How can I Save Time While Preparing Thanksgiving Dinner?

Preparing Thanksgiving dinner can be a laborious process, often taking up most of Thanksgiving Day and perhaps several days before to get everything just right. While others are lounging and possibly enjoying parades or football games, you may find yourself in the traditionally phrased pose of “slaving” over a hot stove, basting turkeys, making pies, and preparing stuffing. If you’d like to save time while preparing Thanksgiving dinner, there are many shortcuts and alternatives you can try to help give you a little leisure time too.

First, to save time while preparing Thanksgiving dinner, you may want to shed the idea that preparing this meal is a process for the “chosen one” only. You don’t have to prepare every aspect of this meal yourself, and if you’re serving a lot of guests, asking them to bring something along can reduce the number of tasks you’ll have to do. Remember the first Thanksgiving was a potluck dinner — everybody brought something. In keeping with this tradition, consider asking guests to bring along a favorite dish. Assign such things as salads, sides, appetizers, or desserts to others so you can concentrate on preparing the main dish, usually the turkey and stuffing.

Sometimes you’re only cooking Thanksgiving dinner for a few folks, so you can’t completely depend upon them to help you share the work of preparing the meal. You may also want to discard the idea that everything on your table must be homemade. Instead you may want to save time while preparing Thanksgiving dinner by purchasing a few standards ready made.

Take advantage of all the bakeries and grocery stores that are baking up pumpkin and pecan pies for the holiday. Consider buying stuffing mix instead of preparing your own toasted breadcrumbs. Purchase premade trays of crudités with dip, or use salad in a bag for your main meal. Don’t consider these concessions a failure, but instead rejoice in these modern and time saving conveniences.

If the meal you’re preparing is small, there are a few other shortcuts to try. Instead of cooking a whole turkey, a time consuming process, consider buying a large breast of turkey and cooking it instead. You’ll reduce your cooking time, even if you have to cook a couple of breasts, and it is generally easier to perfectly cook a breast than it is to prepare a whole bird. This time saver helps reduce the worry over defrosting, and spending a whole day watching the turkey cook.

You’ll also save time while preparing Thanksgiving dinner by enlisting the help of others in the home. Kids for instance may be at a loss of what to do on this day. Most of the day may be about waiting for dinner. Put your kids to work, setting the table, washing dishes, cleaning their rooms, or even preparing some of the side dishes. They’re often glad to help and anxious for the chance to get something to do.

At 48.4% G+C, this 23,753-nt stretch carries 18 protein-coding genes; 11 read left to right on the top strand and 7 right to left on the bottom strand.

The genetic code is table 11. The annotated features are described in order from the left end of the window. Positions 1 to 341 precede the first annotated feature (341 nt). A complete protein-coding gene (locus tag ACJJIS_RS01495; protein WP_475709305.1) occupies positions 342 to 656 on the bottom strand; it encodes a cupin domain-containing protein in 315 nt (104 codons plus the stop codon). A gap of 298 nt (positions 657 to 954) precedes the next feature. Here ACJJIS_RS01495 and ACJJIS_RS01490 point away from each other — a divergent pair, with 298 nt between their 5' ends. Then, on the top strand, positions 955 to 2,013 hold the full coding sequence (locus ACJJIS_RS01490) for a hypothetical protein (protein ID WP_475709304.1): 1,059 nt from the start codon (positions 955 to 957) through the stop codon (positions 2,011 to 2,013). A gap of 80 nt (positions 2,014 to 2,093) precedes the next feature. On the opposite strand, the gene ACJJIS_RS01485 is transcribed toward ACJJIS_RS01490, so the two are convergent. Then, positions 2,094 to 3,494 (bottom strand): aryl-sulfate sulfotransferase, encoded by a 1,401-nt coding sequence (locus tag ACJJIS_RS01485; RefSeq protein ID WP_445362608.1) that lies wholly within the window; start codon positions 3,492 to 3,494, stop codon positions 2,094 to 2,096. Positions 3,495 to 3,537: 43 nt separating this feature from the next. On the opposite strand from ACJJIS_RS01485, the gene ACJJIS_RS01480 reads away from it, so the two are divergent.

Lastly, perhaps the most effective way to save time while preparing Thanksgiving dinner is to purchase the dinner from local grocery stores. Many large stores now offer complete dinners, with all the fixings, for pretty reasonable prices. You may have to spend a few minutes using the microwave to warm potatoes or other sides, but you’ll be able to spend the majority of the day not cooking — a thing for which many cooks are truly thankful.


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Post 3

I bought a $35 food processor and it has been a godsend for making Thanksgiving dinner! My secret is to do as much ahead of time as possible. Get your disposable containers out and chop your celery and onions for dressing (or stuffing). If it won't turn brown or ruin, then chop it ahead of time.

Buying a pre-cooked turkey from the supermarket is a great idea, I have to say. They're almost always incredibly moist and tasty, and you don't have all the prep work to do for the bird. Just stick it in the oven.

Also, make sure you've got everything on hand that you need. Do your shopping a couple of weeks before the holiday, so you're

not so stressed out, and *make a list.* This is key to make sure you don't forget something important.

Another time saver is to prepare dishes you're comfortable with. If you can make that green bean casserole with your eyes closed, that's the one to make. You'll get through it much faster.

Mostly, do all the prep work you can before the big day. That's one of the best ways to make sure you can actually enjoy Thanksgiving Day, and don't spend it all in the kitchen.

Post 2

I cook everything but the turkey (or goose) the weekend before Thanksgiving. The bird goes in the over the night before on about 250 wrapped in Al foil. By the time to get the bird brown for dinner, it's already done, so just remove the Al foil and turn up the heat while warming/thawing the already cooked veggies. Sometime I put a loaf of bread in the bread machine in the early morning and it's ready by dinner. Makes the house smell soooo good. Happy Turkey Day everyone.

Post 1

I buy a smoked turkey and all of the side dishes and desserts from on-line companies. The food shows up a few days before Thanksgiving, frozen with dry ice in a large styrofoam container. I don't have to shop, and nobody argues about whether or not the turkey is done yet. All we have to do is warm up the food, and then have a nice dinner with happy and relaxed participants.

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